Indian Motorcycle is definitely getting the most out of its Scout platform. For 2020, there are no less than five members of the Scout force, with the 2020 Indian Scout Bobber Twenty being an intriguing new iteration of the sporting cruiser line, with a focus on style and comfort—to a point. Let’s remind ourselves what makes this a Twenty, and find out how it rides.1. The most significant change on the 2020 Indian Scout Bobber Twenty from the standard Bobber is the 10-inch apes. Simply swapping the bars turns the Bobber into a different type of motorcycle. The standard Bobber had the sporting credentials that come with the high-revving, 100-horsepower, V-twin. However, it also had the jackknife seating position that is great for profiling, but not particularly comfortable. The 10-inch ape hangers change all that, in the right way.2. As long as you can tolerate the thin solo saddle, the ergonomics of the Twenty will keep a smile on your face all day long. With your arms mid-chest and your body sitting upright, the Twenty feels fantastically natural. The footpegs are a bit forward, though not an uncomfortable reach for my 32-inch inseam. It has the feel of a cruiser designed by someone who wanted to go for long rides, while still looking cool.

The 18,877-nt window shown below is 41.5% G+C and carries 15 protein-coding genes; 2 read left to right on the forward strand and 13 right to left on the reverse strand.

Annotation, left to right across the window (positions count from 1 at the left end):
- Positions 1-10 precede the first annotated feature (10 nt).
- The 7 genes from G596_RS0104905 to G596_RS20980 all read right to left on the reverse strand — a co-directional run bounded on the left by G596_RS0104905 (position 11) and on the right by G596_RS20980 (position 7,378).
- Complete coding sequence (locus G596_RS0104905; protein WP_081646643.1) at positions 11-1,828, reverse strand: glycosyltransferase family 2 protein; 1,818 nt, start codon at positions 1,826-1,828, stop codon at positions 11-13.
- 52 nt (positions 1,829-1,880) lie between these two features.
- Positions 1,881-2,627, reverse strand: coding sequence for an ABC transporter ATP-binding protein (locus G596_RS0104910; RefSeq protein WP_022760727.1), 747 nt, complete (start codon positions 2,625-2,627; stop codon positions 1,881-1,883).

3. The 2020 Indian Scout Bobber Twenty is a great urban motorcycle, as long as the roads are in decent condition. With the great ergos and quick-revving motor, the Twenty is ready for all sorts of in-town shenanigans. However, the suspension will put some riders off. The cartridge-style fork is firm, and the shocks are just plain stiff. To give the Bobber Twenty that slammed look, rear-wheel travel is limited to two inches. When you do that, you have two choices—suspension that bottoms out frequently, or is exceedingly resistive to movement. Indian chose the latter, which we agree with, as the jolt of bottoming suspension is good for neither man nor machine. The shocks prevent that for the most part, but they don’t do much more. Additionally, the stylish thin seat does its best to transfer any road imperfection to your posterior.4. The new flat-track inspired Pirelli MT60RS tires serve multiple purposes. The high-profile tires pick up some slack where the suspension lacks. Both 16-inch hoops with wire-spoked wheels (the standard Bobber has aluminum wheels) put a massive helping of meaty rubber on the road. While they have a tread pattern that looks dirt-ready, the MT60RS tires provide a fully adequate contact patch, should you be accelerating in a straight line, or working your way through twisties.5. Handling is quite good on the Twenty, with stability being its strong point. When the urban canyons are smooth, you can certainly cut loose a bit. You will quickly find that the chassis is not the limiting factor—it’s the cornering clearance. Thanks to the combination of a stable 62-inch wheelbase and casual 29 degrees of rake, plus that fat footprint, you won’t feel the least bit squeamish about heeling the Twenty over in a corner. However, your bootheels will touch down relatively quickly, limiting your enthusiasm long before the chassis and grip are near their edges. This is not the case on some of the poorly maintained portions of Mulholland Drive in the city of Los Angeles. There, you’ll quickly get unsettled by the unyielding rear suspension, and the Twenty insists you slow down.6. The DOHC liquid-cooled powerplant is more than happy to accommodate you wherever you’re riding. In town, it is delighted to obliterate the competition when the light turns green. Accelerating onto a freeway is unadulterated fun—you’re well beyond the speed limit before the typical ramp is done. For canyon riding, it does require liberal doses of throttle to make the most of its powerband, though it’s not that difficult to say on the cams. There has never been a question about the credentials of the Scout motor—it is a great one that works for vets and newer riders, alike.7. Braking has been upgraded for 2020, though it is not especially noticeable. We didn’t have any issues with the previous braking system in the Scout lineup. Still, upgrades are always welcome, especially when performance-related. A back-to-back comparison might reveal a significant difference, but we didn’t feel one going by memory—remember the tires are new this year, and that is a big part of braking. Regardless, all the 2020s Scouts have new calipers and master cylinders, along with floating rotors.8. You’ll notice that our test 2020 Indian Scout Bobber Twenty doesn’t have a stock exhaust, and we are happy about that. It’s not that the stock dual exhaust doesn’t get the job done—it does. However, the Indian’s Stage 1 2-Into-1 Full Exhaust System looks and sounds even better. Every time you open up the throttle and let the motor sing, you are rewarded with a deep, mellifluous tone from the single muffler. It is pretty much addictive and, other than a few speeding tickets, we don’t know of a cure. If you can set aside the $1300 for the system, don’t hesitate to do so.9. Eagle-eyed readers will also note the low-slung rearview mirrors. Yeah, they look cool when installed below the grips rather than above. In reality, it’s a terrible place for the mirrors. They offer a limited view of the road behind you, making over the shoulder looks mandatory. Also, you have to look far away from the road ahead to take a glimpse of the mirrors. They end up being more of a distraction than a safety device. Sensibly, the stock configuration for the Twenty has the mirrors on the bar ends, above the grips. The down-mirror arrangement is for people who think the under-grip position is edgy, and they don’t use mirrors anyway.10. The 2020 Indian Scout Bobber Twenty is an honored offspring of the 1920 Indian Scout that is its namesake. There is so much to like about the Twenty that it’s easy to overlook the stiff suspension and limited cornering clearance. Instead, when you’re out riding, it is all about the great motor, excellent handling, comfortable ergonomics, and the knowledge that you are on a cool motorcycle eliciting envious glances wherever you ride it.Photography by Kelly CallanRIDING STYLE